How to Reduce Depot Operating Costs with AI and IoT

How to Reduce Depot Operating Costs with AI and IoT

As the number of electric vehicles increases, e.g., in commercial fleets or public transport, overnight charging infrastructure for hundreds of vehicles will become a common feature of our cities. Simply putting charging points in place, however, will not suffice. The situation is vastly more complex: Many vehicles enter and leave a typical eMobility depot, e.g., for eBuses, at different times and have varying energy requirements.

In addition, the electricity rates usually change according to the time of day; there might be power constraints due to an insufficient grid connection; different types of chargers might have to be considered. The objective is to charge the fleet of vehicles at the right time, with the required energy at the lowest cost. To master this level of complexity, depots need to harness the power of Artificial Intelligence (AI) and the Internet of Things (IoT).

The first step is to connect the chargers in the depot to a monitoring and control system. Most efficiently this is done by linking the chargers to a cloud-based IoT system, which collects data – typically more than twenty parameters, e.g., energy used, voltage or temperature – and enables the chargers to be monitored and controlled. Ideally, the connectivity is ensured through an open protocol – such as the Open Charge Point Protocol (OCPP) – to operate different chargers within the depot if needed. 

This step is the basis for optimizing the power and energy usage within the depot. For this purpose, all aspects relevant to efficient charging need to be considered, e.g., vehicle parameters (battery type, maximum charging rate), charging station details (the charger’s maximum power, number of connectors etc.), the specifics of the electricity bill (demand charges, time-of-use rates) and lastly the vehicle schedule (entry and exit times of each vehicle as well as the energy required for the planned route). Once this information originating from different sources – e.g., the depot management system, the depot’s electricity provider etc. – has been gathered and prepared the optimization can begin.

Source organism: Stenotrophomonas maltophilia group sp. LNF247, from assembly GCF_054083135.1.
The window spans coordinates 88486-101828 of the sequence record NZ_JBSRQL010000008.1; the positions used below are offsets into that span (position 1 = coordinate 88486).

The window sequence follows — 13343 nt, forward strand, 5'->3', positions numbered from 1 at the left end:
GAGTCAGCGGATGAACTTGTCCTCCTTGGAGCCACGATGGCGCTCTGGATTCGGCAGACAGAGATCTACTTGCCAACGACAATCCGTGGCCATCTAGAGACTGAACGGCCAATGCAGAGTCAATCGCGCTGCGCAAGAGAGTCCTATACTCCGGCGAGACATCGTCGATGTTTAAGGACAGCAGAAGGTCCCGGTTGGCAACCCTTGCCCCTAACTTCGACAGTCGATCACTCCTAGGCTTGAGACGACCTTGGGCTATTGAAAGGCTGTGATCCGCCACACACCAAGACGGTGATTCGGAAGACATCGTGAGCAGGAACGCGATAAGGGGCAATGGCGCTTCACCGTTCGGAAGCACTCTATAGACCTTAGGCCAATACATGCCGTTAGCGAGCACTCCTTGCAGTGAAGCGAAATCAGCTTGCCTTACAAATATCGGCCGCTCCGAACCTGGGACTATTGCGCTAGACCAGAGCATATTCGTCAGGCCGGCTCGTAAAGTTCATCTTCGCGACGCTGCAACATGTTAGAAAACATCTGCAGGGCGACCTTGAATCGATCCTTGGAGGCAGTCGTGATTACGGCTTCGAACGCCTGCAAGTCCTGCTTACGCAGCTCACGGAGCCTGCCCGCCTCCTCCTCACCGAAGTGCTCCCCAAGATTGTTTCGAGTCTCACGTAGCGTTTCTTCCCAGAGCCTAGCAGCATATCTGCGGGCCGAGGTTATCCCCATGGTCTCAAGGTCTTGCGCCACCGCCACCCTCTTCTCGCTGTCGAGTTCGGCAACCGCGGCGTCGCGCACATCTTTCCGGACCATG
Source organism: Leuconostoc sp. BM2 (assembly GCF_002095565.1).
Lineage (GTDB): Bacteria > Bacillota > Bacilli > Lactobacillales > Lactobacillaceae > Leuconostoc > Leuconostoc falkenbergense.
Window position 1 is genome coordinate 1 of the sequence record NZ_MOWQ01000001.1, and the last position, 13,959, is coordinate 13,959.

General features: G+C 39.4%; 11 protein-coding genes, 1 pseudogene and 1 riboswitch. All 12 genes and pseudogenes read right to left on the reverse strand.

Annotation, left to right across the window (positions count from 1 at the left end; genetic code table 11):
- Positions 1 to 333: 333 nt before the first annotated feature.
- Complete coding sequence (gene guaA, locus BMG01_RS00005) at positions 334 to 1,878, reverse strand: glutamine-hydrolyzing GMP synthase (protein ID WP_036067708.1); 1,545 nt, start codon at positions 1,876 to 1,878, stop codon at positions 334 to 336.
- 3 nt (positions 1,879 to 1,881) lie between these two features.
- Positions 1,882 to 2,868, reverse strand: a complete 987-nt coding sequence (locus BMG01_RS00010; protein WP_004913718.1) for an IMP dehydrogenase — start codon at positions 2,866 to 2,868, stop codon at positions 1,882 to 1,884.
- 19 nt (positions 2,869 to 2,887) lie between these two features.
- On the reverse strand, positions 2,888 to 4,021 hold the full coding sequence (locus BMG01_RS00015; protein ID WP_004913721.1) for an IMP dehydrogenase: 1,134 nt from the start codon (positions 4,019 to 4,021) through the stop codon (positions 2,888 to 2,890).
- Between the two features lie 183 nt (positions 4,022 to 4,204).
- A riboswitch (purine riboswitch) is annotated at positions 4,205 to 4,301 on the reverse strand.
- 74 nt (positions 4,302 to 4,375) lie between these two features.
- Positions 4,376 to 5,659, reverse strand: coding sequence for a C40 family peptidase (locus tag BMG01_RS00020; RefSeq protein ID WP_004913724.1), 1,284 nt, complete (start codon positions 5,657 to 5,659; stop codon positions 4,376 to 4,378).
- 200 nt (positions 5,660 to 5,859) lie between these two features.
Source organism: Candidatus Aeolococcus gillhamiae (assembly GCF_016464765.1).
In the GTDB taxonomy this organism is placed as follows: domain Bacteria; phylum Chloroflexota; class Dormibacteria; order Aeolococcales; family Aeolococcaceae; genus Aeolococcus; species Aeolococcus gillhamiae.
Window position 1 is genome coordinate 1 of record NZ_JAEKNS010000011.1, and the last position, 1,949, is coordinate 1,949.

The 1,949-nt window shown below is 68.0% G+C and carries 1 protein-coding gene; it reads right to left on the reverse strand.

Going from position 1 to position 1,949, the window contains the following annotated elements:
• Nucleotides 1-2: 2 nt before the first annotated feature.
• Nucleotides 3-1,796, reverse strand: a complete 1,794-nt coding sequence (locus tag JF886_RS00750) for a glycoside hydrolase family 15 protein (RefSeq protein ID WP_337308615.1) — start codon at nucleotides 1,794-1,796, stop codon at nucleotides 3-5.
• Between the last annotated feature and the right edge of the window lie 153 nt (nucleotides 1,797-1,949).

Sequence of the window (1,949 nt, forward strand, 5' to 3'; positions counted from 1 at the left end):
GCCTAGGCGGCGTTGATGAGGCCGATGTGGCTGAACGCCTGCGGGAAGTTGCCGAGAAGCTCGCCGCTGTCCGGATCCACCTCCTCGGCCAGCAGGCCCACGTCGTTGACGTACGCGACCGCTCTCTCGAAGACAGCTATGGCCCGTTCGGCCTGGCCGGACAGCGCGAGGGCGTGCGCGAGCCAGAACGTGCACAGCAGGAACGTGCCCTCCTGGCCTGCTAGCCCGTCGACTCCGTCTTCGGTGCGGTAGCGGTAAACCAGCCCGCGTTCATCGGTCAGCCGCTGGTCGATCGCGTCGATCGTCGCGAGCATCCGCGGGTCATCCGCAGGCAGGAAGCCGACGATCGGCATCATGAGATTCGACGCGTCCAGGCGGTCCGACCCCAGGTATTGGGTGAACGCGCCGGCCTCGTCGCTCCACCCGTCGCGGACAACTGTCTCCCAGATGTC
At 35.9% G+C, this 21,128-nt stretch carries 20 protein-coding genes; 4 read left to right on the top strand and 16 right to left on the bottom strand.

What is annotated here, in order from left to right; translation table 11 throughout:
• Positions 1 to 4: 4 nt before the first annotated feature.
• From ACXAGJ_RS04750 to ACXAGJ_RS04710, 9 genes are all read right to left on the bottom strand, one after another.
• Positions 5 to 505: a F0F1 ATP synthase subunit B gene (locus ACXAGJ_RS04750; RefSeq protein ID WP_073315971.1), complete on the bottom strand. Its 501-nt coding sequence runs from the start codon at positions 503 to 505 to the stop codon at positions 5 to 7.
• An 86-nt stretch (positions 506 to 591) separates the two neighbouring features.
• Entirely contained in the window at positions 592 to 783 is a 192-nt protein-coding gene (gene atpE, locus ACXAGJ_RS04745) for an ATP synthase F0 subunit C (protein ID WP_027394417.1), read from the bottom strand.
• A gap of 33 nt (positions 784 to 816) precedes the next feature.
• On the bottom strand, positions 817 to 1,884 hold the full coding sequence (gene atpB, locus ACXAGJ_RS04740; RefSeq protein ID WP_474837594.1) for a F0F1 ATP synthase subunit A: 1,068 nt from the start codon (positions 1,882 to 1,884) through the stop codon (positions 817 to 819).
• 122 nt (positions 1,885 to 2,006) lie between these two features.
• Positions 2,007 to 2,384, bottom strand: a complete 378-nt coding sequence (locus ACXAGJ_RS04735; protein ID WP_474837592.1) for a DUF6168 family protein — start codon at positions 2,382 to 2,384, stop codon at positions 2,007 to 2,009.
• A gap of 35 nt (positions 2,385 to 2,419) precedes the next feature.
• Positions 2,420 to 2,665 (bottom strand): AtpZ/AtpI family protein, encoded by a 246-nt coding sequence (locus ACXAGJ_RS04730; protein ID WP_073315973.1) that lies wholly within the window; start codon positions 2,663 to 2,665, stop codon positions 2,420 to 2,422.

The aim of the optimization is to manage the combined charging schedules for each vehicle in order to deliver the objective – e.g., the lowest possible electricity bill for the depot. With one vehicle this is simple: electricity is typically cheaper after 10 pm, so the solution is to charge the vehicle after that time. With five vehicles it may still be humanly possible to find a feasible combination of charging times, but with several hundred vehicles optimization will quickly spiral out of (manual) control. 

And this is where some clever mathematics and computing power come into play, called AI-driven smart charging, which will search the multitude of possible charging schedules for each charger and vehicle in order to find the solutions that deliver the lowest cost (or other set objectives). This is achieved by reducing the overall energy or power usage in the depot during expensive time periods. The optimal individual charging schedules for each charging station are then downloaded from the cloud control system using the charging stations’ inbuilt IoT capabilities.

Managing depot charging is key for the economic and efficient operation of an electrified fleet and can significantly boost decarbonized mobility. With smaller fleets, load management (sometimes referred to as “smart charging”) is a key tool to lower both CAPEX and OPEX. As fleets grow, cutting edge technology such as AI need to be leveraged to manage complexity. Although exact figures vary from location to location, energy costs can be reduced by up to 40 percent and demand charges by up to 50 percent. This scale of savings bolsters the business case and is essential for the long-term success of eMobility.

Featured T&L Business
T&L 264
T&L 263
T&L 262